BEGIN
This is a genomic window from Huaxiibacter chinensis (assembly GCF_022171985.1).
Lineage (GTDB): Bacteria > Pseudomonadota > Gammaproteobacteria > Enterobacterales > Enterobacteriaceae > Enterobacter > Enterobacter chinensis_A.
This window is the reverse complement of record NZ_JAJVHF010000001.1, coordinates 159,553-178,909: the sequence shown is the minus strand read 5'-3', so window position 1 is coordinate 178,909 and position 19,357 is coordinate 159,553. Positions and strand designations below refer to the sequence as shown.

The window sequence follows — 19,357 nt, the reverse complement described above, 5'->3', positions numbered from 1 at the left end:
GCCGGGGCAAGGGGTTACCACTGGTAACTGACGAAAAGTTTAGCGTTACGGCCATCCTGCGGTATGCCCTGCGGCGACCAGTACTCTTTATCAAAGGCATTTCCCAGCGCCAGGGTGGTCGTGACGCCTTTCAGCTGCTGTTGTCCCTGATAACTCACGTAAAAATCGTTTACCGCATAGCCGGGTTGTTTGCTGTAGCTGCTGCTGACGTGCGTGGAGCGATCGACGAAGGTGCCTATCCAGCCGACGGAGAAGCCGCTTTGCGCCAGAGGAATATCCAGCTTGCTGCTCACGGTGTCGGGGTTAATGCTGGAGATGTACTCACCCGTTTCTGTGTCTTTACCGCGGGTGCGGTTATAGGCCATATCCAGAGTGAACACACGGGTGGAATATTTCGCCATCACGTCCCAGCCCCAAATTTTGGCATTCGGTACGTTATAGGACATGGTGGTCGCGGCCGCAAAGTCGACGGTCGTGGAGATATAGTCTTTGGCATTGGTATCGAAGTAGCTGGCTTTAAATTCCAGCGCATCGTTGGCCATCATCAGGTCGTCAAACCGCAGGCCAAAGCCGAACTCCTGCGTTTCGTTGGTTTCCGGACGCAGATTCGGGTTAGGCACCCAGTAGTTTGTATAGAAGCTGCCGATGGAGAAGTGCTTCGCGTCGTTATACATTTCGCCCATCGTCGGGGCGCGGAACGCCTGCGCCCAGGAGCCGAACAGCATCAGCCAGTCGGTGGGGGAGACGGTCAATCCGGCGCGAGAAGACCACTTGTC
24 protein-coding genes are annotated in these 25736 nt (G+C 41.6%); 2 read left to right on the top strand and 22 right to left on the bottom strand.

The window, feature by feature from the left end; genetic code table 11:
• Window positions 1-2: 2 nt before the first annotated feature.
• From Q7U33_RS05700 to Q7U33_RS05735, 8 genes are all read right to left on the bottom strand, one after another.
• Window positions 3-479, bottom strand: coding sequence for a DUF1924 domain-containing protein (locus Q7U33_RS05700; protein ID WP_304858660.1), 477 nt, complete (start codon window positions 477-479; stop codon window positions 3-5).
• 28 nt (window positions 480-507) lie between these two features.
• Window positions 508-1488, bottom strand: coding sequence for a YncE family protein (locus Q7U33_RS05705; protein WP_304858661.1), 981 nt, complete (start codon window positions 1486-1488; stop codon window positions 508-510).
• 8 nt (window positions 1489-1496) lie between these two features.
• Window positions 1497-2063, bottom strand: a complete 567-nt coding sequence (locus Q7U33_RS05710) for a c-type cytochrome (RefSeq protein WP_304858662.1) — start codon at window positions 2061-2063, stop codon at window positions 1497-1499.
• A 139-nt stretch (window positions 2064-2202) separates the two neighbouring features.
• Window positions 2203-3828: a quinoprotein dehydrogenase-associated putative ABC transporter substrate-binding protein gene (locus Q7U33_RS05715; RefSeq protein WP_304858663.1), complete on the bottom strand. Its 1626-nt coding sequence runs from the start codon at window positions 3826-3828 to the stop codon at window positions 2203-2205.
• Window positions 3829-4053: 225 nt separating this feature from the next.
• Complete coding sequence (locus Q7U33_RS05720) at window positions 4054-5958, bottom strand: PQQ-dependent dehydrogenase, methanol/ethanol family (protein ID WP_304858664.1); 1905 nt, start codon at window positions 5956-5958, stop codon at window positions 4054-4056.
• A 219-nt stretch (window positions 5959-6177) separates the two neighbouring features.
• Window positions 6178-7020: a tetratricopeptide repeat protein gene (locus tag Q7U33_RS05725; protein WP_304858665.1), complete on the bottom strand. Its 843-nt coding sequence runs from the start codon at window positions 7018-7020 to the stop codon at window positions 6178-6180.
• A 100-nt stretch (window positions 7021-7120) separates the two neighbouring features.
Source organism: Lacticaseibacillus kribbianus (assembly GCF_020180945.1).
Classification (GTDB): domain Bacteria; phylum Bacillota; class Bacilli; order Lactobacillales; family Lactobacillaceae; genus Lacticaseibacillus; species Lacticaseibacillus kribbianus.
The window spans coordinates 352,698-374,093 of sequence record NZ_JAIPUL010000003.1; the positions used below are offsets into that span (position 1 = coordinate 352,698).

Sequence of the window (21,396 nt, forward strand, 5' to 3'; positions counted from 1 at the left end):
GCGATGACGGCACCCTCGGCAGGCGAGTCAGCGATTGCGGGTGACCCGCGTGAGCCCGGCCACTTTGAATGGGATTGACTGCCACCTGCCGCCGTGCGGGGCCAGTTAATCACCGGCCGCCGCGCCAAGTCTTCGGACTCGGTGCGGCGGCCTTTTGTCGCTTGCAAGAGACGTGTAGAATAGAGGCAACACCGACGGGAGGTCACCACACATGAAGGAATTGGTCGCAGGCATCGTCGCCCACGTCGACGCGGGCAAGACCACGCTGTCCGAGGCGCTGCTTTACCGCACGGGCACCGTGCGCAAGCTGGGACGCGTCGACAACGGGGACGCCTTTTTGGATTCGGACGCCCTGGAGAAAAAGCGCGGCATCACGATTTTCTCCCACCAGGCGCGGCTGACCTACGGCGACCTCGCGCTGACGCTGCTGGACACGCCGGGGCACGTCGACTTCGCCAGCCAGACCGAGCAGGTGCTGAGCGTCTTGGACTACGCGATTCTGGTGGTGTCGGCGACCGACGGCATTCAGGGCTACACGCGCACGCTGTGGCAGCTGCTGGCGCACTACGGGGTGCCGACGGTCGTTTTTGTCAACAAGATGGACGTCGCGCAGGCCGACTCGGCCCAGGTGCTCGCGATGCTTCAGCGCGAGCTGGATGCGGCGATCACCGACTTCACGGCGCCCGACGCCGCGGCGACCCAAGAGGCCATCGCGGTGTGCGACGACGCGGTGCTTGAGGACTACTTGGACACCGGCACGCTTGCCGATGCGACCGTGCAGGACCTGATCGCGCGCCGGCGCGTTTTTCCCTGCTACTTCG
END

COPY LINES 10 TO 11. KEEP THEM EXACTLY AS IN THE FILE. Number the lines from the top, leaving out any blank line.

• Window positions 3-479, bottom strand: coding sequence for a DUF1924 domain-containing protein (locus Q7U33_RS05700; protein ID WP_304858660.1), 477 nt, complete (start codon window positions 477-479; stop codon window positions 3-5).
• 28 nt (window positions 480-507) lie between these two features.